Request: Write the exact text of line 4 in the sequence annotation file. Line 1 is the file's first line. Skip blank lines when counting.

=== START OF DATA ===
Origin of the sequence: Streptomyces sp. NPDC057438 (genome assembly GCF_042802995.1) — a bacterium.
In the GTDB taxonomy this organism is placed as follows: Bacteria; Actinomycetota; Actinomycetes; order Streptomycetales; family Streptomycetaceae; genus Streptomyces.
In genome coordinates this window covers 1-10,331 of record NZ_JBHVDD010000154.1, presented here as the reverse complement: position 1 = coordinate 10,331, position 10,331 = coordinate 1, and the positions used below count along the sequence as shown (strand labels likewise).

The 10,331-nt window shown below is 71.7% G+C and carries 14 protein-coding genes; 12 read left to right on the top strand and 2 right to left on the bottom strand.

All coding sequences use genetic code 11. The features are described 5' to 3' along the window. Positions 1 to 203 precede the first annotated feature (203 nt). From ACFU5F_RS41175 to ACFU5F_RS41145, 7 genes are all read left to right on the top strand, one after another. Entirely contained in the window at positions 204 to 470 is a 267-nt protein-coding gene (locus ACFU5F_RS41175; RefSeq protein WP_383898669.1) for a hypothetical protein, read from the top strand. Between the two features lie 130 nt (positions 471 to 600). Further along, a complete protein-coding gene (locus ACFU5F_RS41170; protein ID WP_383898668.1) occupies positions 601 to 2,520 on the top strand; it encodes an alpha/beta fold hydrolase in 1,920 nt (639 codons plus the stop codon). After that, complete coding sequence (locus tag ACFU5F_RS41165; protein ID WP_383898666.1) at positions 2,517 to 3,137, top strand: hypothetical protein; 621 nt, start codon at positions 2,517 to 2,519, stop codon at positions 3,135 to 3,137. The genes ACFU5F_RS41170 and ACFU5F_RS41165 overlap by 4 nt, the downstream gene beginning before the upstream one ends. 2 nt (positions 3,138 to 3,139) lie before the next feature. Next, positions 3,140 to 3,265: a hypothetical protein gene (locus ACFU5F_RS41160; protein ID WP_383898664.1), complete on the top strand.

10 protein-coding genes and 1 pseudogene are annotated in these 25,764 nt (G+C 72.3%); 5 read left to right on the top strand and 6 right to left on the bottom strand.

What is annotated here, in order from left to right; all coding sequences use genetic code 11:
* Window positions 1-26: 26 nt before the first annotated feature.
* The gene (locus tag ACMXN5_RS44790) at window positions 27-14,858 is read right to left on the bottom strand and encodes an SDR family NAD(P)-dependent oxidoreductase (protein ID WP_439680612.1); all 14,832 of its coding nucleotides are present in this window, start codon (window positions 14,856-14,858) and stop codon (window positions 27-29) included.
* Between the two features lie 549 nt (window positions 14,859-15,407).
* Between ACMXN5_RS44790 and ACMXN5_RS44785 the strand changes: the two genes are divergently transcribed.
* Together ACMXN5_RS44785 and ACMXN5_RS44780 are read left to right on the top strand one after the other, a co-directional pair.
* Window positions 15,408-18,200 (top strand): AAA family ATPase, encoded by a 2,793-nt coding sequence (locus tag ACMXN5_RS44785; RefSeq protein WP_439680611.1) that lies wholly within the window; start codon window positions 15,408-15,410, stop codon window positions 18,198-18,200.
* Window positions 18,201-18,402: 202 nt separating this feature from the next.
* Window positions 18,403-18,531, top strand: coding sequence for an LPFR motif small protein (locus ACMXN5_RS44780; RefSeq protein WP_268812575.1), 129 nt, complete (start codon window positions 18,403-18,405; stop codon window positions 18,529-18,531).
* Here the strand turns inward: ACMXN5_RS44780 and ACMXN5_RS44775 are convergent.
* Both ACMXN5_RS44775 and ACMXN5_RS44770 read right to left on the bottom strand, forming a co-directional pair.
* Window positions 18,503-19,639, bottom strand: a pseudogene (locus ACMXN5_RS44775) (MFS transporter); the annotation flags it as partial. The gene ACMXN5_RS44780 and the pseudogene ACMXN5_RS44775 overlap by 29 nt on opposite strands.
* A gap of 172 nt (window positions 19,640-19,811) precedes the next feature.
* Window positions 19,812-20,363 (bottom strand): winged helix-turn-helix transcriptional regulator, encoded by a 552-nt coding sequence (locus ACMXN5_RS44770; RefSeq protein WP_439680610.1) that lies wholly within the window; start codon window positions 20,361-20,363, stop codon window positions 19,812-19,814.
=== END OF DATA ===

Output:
The 10,331-nt window shown below is 71.7% G+C and carries 14 protein-coding genes; 12 read left to right on the top strand and 2 right to left on the bottom strand.